For the better part of September, Fine & Performing Arts Department Chair Fran Poisson will have a series of his sculptures put on display in a show entitled “3X4” at Pascal Hall in Rockport, Maine.
In collaboration with two other artists, Poisson’s work was viewable starting Friday, September 2. The gallery will be open for four weekends in September: Friday evenings from 5:00-8:00pm, Saturdays from 11:00am-4:00pm, Sundays from noon-4:00pm, or by appointment during the week.
The other two artists are Monica Kelly and Patty Bolz. According to a recent press release, Kelly is painter whose “oil on panel paintings were created over the past three years after Kelly had decided to retreat from the gallery world. The new work represents a personal journey through a period of solitude and inner exploration of relationships, love, and pain,” and Bolz will “exhibit her one-of-a-kind pieces along with her traditional body of functional gemstone settings in gold and platinum. Bolz’s work is influenced by the ancient designs of Egypt and the Byzantine cultures.”
Poisson’s collection highlights different types of cars, which he has been working on for the last 20 years. With 17 pieces in total, the series is made out of wood with cast iron wheels and uses a technique called trompe l’oeil, which means fool the eye, and actually entails painting the wood to look like wood grains and textures. The majority of the cars are in Poisson’s Bunny Car series, which is inspired by Richard Scarry’s children’s books and characters like Lowly Worm and the Apple Car. There is also a Refugee Car, which is derived from a trip Poisson took to Serbia before the war broke out in the 90s. “My car series are often times inspired by what I see and the political trends of the time,” said Poisson. “Most recently, I finished a 1960s Italian supercar that includes a cast iron baby head. I’m a bit of a car buff.”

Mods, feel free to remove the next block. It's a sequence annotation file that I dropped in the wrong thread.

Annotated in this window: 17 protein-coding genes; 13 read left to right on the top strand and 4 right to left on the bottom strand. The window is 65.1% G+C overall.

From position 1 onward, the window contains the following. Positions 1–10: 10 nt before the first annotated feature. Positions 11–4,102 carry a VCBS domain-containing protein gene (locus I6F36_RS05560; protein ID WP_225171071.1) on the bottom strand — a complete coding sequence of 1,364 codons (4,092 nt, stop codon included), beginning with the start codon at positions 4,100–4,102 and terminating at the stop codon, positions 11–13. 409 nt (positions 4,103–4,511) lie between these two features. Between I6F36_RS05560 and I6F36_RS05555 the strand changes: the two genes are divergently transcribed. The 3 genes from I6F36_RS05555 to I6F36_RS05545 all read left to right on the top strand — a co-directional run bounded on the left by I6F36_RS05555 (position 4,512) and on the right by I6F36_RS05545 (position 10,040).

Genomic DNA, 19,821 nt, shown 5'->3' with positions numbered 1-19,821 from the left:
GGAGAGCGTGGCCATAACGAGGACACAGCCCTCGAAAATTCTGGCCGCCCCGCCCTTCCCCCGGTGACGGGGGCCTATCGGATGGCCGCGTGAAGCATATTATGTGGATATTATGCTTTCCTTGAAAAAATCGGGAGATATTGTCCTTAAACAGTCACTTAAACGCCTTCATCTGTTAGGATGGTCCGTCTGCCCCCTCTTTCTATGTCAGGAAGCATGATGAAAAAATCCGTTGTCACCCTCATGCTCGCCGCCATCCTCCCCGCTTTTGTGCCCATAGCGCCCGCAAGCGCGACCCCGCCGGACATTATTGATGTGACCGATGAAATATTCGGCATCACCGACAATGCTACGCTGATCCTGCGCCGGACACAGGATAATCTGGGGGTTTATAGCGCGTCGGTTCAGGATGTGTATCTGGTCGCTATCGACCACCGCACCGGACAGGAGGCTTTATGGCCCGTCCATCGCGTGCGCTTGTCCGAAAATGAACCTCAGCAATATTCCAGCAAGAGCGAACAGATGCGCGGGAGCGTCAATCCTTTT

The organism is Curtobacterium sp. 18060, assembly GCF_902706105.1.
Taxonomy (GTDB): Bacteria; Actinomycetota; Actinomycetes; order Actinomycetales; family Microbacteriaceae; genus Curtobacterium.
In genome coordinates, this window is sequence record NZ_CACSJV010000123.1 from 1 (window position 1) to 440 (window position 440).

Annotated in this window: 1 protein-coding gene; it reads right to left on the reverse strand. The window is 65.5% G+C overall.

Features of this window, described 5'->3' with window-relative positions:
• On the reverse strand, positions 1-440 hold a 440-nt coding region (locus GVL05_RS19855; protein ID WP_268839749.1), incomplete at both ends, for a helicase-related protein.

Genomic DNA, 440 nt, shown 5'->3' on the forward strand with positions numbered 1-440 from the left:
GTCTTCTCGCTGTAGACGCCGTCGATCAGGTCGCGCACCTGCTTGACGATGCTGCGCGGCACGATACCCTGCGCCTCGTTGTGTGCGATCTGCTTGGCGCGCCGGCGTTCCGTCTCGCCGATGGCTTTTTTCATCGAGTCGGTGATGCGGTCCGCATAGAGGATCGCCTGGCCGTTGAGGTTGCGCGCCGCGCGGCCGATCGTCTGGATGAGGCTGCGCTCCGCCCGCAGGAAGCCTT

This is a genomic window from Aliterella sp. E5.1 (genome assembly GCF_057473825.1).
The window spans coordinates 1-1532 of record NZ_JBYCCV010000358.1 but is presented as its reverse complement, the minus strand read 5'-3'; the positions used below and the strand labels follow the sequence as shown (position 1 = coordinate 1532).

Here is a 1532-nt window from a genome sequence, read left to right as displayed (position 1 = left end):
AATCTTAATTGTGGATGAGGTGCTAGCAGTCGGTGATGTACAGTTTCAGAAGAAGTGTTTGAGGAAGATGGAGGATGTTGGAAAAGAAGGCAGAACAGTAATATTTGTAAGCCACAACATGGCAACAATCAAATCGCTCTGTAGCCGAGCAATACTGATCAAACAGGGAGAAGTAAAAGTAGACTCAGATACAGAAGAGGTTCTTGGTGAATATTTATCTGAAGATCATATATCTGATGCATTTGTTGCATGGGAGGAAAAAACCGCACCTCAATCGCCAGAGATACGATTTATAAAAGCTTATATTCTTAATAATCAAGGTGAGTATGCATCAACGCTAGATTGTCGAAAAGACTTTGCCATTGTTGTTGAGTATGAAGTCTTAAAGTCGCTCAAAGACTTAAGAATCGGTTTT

Sculpting cars isn’t Poisson’s only creative endeavor; he’s also working on a new line of furniture he calls “Camper Specials,” due to the special emblem with the same name he puts on all the pieces. Weighing hundreds of pounds, these Camper Specials are made out of just about anything Poisson can get his hands on, including a side table made out of cast iron and an old bowling alley lane. “I’m also working on a 300-pound night light,” Poisson commented.